A diplomatic tit-for-tat between Japan and China has escalated as Tokyo lodged a new protest with Beijing over the drilling of gas fields in disputed waters in the East China Sea.
The protest, lodged Tuesday, is centered on Japan’s discontent over China’s alleged breach of bilateral efforts toward joint development, Chief Cabinet Secretary Osamu Fujimura told a news conference Wednesday.
He underlined Japan’s concern over “signs of unilateral development” by China that have been observed in the areas recently.
Tokyo’s move followed Beijing’s recent protest over Japan’s plan to name uninhabited isles near the disputed Senkaku Islands in the East China Sea, calling the move “illegal and void.”
Japan said last month it plans to name 39 uninhabited remote islands by the end of March to establish the basis for defining its exclusive economic zone.
Foreign Ministry spokesman Liu Weimin said Monday the Chinese government has lodged a “solemn representation” with Japan.
The disputed islets, located in areas where rich undersea minerals are believed buried, are also claimed by Taiwan.
Taipei also joined the latest diplomatic spat, lodging its own protest against Japan’s naming plan Tuesday.
Huang Ming-lung, secretary general of the Foreign Ministry’s Association of East Asian Relations, said the verbal protest was lodged with the Interchange Association Japan, the quasi-official body that handles Tokyo’s relations with Taipei in the absence of formal diplomatic ties.
“We hope the Japanese government would exercise restraint and refrain from causing disturbances to the sound bilateral relations,” he said.
The ministry reiterated Taiwan’s claim over the disputed islands Tuesday, saying the Taiwan government is against any form of encroaching upon its territorial integrity.
It said Taiwan will continue to closely monitor the development of the situation and is committed to resolving the problem based on the principles of upholding of sovereignty, shelving of differences, joint development of resources and mutual benefit for the claimants.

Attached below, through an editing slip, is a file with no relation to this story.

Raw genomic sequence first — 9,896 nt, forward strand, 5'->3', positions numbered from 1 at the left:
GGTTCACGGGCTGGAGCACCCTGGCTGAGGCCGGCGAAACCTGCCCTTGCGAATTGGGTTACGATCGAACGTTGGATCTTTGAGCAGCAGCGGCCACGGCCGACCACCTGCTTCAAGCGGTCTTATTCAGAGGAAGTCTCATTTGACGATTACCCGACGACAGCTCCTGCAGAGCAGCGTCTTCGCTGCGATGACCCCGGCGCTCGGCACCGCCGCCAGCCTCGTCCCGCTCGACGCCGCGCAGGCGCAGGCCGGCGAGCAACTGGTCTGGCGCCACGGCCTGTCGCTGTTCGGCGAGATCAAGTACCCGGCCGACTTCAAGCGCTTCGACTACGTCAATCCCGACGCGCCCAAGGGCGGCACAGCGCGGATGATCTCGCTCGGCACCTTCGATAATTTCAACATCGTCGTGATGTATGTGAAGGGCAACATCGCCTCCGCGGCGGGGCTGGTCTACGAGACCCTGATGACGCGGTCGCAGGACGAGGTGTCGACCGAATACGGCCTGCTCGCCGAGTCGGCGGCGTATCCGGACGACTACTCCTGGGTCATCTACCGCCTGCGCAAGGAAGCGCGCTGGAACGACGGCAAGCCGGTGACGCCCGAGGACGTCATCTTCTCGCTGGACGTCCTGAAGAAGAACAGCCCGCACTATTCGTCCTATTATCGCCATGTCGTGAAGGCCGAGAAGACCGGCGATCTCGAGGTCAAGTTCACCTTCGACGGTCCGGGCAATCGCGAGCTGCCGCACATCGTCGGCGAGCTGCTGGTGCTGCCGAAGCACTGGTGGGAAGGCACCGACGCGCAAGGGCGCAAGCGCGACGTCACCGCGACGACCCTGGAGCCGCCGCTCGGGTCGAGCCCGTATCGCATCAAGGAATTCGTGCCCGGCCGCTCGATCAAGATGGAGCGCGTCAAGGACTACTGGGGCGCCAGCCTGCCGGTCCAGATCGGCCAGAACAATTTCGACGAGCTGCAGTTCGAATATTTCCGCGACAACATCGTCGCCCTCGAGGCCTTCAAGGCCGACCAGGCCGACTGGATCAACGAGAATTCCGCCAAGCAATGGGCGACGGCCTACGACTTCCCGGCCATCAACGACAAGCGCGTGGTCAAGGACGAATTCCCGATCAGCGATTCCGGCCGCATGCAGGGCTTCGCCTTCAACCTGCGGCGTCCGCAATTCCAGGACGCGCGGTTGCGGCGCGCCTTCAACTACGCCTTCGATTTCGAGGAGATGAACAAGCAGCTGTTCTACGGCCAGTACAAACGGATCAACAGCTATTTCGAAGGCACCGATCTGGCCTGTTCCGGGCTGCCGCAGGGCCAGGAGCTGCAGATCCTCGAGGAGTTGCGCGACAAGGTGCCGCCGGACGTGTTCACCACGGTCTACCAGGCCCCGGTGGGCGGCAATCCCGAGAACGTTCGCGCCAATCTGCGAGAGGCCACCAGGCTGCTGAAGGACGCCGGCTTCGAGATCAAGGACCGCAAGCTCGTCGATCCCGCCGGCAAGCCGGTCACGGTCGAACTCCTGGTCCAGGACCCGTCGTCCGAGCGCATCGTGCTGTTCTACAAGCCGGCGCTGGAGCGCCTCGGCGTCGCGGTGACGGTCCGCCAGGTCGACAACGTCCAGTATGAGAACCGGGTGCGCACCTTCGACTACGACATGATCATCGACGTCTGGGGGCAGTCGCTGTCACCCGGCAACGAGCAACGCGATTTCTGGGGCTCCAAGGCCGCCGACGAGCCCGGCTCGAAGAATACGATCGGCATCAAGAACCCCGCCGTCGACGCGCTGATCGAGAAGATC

Beijing embassy to move
China has given the go-ahead to Japan to relocate its embassy to a new address in Beijing, months after construction of the new diplomatic compound was completed, according to Japanese officials.
The Japanese government had planned to relocate the embassy, currently in the Jianguomen area, to a new compound in the Liangmaqiao area last August.
But the Chinese government withheld approval of the relocation on grounds that the total floor space of the new embassy is “a few percent” larger than initially planned, Japanese officials said.
The Foreign Ministry in Tokyo has not said why China gave Japan the go-ahead now.
“We had consent (from China) about use” of the new embassy, a senior ministry official said.
The two governments settled the issue before the start in February of a series of events to mark the 40th anniversary of normalization of bilateral relations.
Japanese officials said embassy staff will start work at the new mission by the end of March.
Construction of the new embassy started in 2006. The compound, which was built at a cost of about ¥7.2 billion, was completed last summer.
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